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How we’re using exercise to improve the lives of people with MS

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14 October 2021

How we’re using exercise to improve the lives of people with MS

Principal Researcher and Lead Physical Activity, Wellbeing and Public Health Research Group

14 October 2021 • Viewing time: 1 minute

Our researchers are rewriting the rulebook on how to treat the symptoms of multiple sclerosis — and, in the process, improving the quality of life for thousands of people.

An estimated 130,000 people in the UK have multiple sclerosis (MS). The disease affects the central nervous system, causing pain, fatigue and in many cases limiting mobility. With no cure, lifestyle changes can play an important part in managing the condition.

Previously, medical professionals had discouraged people with MS from taking exercise, believing it would exacerbate their symptoms. But our study at Sheffield Hallam has shown that exercise has significant benefits for people with MS, leading to better fitness and an improved quality of life.

As a result of our research, exercise professionals have been trained to work better with people with MS, and many people with MS have experienced an increased quality of life — both for them and for their families. Our work has also played a significant role in changing NHS guidelines on treating MS patients.

A world-first trial

My colleagues and I set up the world’s first large-scale trial looking at MS and exercise. We recruited 120 people with MS from Sheffield. Half were kept on their current care routine, and the other 60 participated in a 12-week exercise programme.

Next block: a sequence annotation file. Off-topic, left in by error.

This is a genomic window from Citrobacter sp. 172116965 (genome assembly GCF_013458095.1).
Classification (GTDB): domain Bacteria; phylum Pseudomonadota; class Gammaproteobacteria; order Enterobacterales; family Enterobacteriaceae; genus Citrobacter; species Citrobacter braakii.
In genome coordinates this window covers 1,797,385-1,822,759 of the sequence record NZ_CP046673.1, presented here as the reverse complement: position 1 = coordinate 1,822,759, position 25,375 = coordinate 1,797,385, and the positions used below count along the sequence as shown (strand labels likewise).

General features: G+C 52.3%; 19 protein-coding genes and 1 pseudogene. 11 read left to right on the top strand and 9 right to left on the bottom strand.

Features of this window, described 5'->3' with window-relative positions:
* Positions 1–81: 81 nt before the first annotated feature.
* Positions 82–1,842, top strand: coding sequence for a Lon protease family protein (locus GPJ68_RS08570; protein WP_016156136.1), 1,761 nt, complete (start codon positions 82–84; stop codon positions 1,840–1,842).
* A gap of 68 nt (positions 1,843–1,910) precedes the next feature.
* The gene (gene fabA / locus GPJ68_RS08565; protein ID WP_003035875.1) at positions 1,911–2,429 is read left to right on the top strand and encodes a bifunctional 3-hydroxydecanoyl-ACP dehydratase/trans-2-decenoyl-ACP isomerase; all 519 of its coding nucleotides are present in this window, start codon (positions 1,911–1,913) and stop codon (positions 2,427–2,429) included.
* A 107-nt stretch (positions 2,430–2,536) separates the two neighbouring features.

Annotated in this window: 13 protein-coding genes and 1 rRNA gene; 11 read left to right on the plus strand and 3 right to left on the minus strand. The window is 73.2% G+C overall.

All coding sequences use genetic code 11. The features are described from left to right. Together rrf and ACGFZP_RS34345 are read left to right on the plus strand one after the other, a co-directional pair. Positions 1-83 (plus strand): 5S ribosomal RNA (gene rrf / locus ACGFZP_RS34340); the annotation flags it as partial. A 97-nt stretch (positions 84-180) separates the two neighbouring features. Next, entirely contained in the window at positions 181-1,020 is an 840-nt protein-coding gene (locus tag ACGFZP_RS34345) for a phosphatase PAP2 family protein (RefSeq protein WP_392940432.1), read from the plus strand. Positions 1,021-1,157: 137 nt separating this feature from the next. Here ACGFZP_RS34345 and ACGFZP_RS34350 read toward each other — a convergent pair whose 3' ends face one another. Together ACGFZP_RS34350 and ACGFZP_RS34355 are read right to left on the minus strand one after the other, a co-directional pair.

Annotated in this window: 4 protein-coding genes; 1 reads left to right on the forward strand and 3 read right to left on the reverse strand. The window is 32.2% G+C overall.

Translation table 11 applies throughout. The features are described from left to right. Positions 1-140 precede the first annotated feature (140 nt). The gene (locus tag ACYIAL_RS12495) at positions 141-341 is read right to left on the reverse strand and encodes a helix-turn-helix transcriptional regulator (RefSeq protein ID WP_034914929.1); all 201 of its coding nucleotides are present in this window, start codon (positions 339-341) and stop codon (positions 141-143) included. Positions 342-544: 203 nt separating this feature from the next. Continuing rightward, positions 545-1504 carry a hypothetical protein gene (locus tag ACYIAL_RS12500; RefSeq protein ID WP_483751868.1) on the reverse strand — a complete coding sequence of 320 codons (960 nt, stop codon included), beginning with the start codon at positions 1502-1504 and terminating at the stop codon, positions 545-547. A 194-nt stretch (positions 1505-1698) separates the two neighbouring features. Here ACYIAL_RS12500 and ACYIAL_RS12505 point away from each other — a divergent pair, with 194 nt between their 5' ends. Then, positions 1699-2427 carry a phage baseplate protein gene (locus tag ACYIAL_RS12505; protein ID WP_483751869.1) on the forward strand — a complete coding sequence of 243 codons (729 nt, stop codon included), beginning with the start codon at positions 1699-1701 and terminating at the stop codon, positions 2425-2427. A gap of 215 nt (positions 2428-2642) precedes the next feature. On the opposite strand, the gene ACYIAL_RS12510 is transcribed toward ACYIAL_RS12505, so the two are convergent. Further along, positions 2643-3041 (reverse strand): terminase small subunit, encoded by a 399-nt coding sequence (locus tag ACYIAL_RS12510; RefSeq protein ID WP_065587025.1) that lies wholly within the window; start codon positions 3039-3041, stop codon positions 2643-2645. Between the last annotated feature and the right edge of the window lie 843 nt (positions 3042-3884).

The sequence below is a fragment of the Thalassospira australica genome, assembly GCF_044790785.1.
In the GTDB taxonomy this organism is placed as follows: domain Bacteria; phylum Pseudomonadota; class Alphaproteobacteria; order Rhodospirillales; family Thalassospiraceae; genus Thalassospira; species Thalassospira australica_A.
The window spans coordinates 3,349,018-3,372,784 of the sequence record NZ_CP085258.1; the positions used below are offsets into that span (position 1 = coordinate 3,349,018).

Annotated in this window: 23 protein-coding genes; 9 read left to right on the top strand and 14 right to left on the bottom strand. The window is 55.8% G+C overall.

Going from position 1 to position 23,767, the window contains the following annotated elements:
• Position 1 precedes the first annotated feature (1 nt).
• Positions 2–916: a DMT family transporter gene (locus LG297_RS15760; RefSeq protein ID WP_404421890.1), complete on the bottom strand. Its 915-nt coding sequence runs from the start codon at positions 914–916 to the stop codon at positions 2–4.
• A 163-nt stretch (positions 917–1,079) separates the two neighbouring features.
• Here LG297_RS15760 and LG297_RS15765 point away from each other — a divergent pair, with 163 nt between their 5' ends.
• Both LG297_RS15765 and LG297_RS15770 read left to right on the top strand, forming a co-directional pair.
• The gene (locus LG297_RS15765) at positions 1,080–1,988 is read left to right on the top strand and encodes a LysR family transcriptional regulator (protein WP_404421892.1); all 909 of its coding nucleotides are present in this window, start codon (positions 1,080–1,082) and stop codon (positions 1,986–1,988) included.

Those on the programme attended personalised exercise and physio sessions, using equipment including treadmills, rowing machines and exercise bikes. Everything was designed with the participant and a physiotherapist to take account of what each person could do and what they were comfortable with.

We also used tools such as action-planning to help the participants create an individual exercise programme they could continue long-term after the programme. They were encouraged to set goals based on what they like doing — some went for walks, some swam, and some even started going to the gym.

Woman using exercise bike
Participants completed personalised exercise sessions based on what they were comfortable with.

What were the results?

Six months after the exercise programme, we carried out a final assessment and interviewed the participants. They reported increased levels of fitness — but the biggest impact was on their quality of life. The exercise programme had given them the confidence to try more things, bringing with it more freedom.

One participant told us, “I'm less fatigued. I don't have as many floppy days. I find simple things like turning over in bed or picking things up off the floor are a lot easier.”

The benefits were also felt by family members, with people with MS more able to participate in activities. One told me, “I try harder. My little boy will be surprised when I say, ‘Yeah, alright, I'll go swimming’ or, ‘Yeah, OK, let's go for a walk.”